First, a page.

Note that etymology questions have been a nuisance for others as well. It would help a lot if we were able to ignore tags somehow, although this doesn't help with the first impression of course.
Perhaps it is an idea to expand the online etymology resources post with information about sites like Wiktionary and also some guidance and examples for people to help them answer their own etymology questions. Then I would suggest we can close most of the etymology questions with reference to that page, and are left with those questions where the poster has put in more work and has a more specific question.
"Languages", not "Linguistics"(?), and events
There are very few general linguistic questions. Questions of the type:
- How do I draw a syntax tree for ditransitive verbs?
- How is passivization accounted for in Davidsonian formal semantics?
- Is there a useful cross-linguistic definition for the category of adverbs?
- Do consonants tend to be more stable historically than vowels?
- How does recursion work in highly agglutinative languages?
- Is there a universal list of semantic roles like Agent, Patient, Instrument, ...?
It has just been my assumption that there is no point in asking questions of this type since there is no relevant expertise. But maybe this assumption is wrong.
Maybe it's an idea to organize (bi)weekly or monthly events to promote a certain subfield and encourage everyone to ask (and answer) questions from that field, even if the question did not naturally arise? For instance, January could be promoted as Phonology Month. This could be announced in a meta post, which also collects all relevant questions, and those questions are invited to add a small link at the bottom to the event as well (for visibility). In an event like this, someone may be more inclined to write up a question they wouldn't post otherwise because there may not be enough expertise.
Advertising: LINGUIST list
If you want to reach professional linguists, the best way is to send in an item to the LINGUIST List. This is a high-volume newsletter announcing books, reviews, conference calls, jobs, and more.
In all honesty, I think advertising there now would not give a good impression, because of all those etymology questions. Japanese pronouns is an example of the type of question that might be interesting to this audience: it looks at one particular language, but frames it in a wider discussion. And of course there are fine language-specific questions that some will find interesting (e.g. רכב vs. אוטו), if they are familiar with the language. The absolute and relative number of questions like this will have to be much higher before I can recommend this site to my colleagues, or before it will be useful to advertise on the LINGUIST List. (I may already recommend it to students of some languages, like Modern Hebrew and Spanish, that seem to be well-represented here.)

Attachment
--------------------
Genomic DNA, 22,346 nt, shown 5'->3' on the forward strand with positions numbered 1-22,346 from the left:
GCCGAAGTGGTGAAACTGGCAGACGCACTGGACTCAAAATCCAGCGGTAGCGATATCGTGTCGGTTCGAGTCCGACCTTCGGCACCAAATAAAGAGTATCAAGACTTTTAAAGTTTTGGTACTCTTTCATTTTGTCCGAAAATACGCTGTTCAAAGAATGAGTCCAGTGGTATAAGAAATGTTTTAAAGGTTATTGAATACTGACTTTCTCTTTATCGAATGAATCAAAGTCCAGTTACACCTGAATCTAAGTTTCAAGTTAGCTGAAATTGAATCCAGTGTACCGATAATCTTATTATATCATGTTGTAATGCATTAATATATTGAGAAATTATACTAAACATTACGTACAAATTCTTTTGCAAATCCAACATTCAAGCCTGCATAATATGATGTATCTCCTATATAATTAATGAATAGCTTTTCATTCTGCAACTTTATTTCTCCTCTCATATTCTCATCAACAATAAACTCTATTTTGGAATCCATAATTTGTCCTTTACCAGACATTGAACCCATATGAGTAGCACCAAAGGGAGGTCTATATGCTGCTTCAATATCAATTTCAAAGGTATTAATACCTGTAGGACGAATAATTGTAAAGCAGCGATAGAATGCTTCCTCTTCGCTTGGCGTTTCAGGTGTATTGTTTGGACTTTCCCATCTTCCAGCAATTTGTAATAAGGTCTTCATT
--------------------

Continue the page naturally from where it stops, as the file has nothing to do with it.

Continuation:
This is not site-specific, but I would suggest removing the vote counts, or at least reduce their size, in question lists. I think the red/green meter looks great, and I don't need to know the exact vote counts on the front page. See current page; mockup with small font; mockup without vote counts. Now suggested on general meta.
4 comment threads
I think the answer is a lack of a clear scope. I mentioned this in various comments in the past, but are we a linguistics site (like Linguistics SE), a language learning site (Like English Language Learners SE), a language study site (Like English Language & Usage SE), or all of the above?
Some users think we are a linguistics site, and language learning questions don't fit the "main purpose" of this site
On the other hand, many language learning questions have been well received, including questions about "is" vs. "does", conjugating "have", singular they, and pronunciation of a Russian letter, to name a few.
This lack of clarity of scope introduces another barrier to posting, as people (including me!) have no idea how their question about learning a language is too simple to be qualified as a linguistics question for this site.
Another problem is a lack of visible experts. Users come here because they think we can help them. However, due to the broadness of our scope which allows any language, it is near impossible for anyone to see if the language they want to ask about is active at a glance (compounded by the fact that currently, we really don't have much variety in the first place, it discourages new users from joining).
There has been a suggestion to split Linguistics into its own separate category; however, voting indicates that many users are against the idea, with the top-voted response positing that we maintain the status quo.
Thus, I think that before we start encouraging activity, we first need to clarify what activity we want to see, because it seems that right now we have several conflicting views.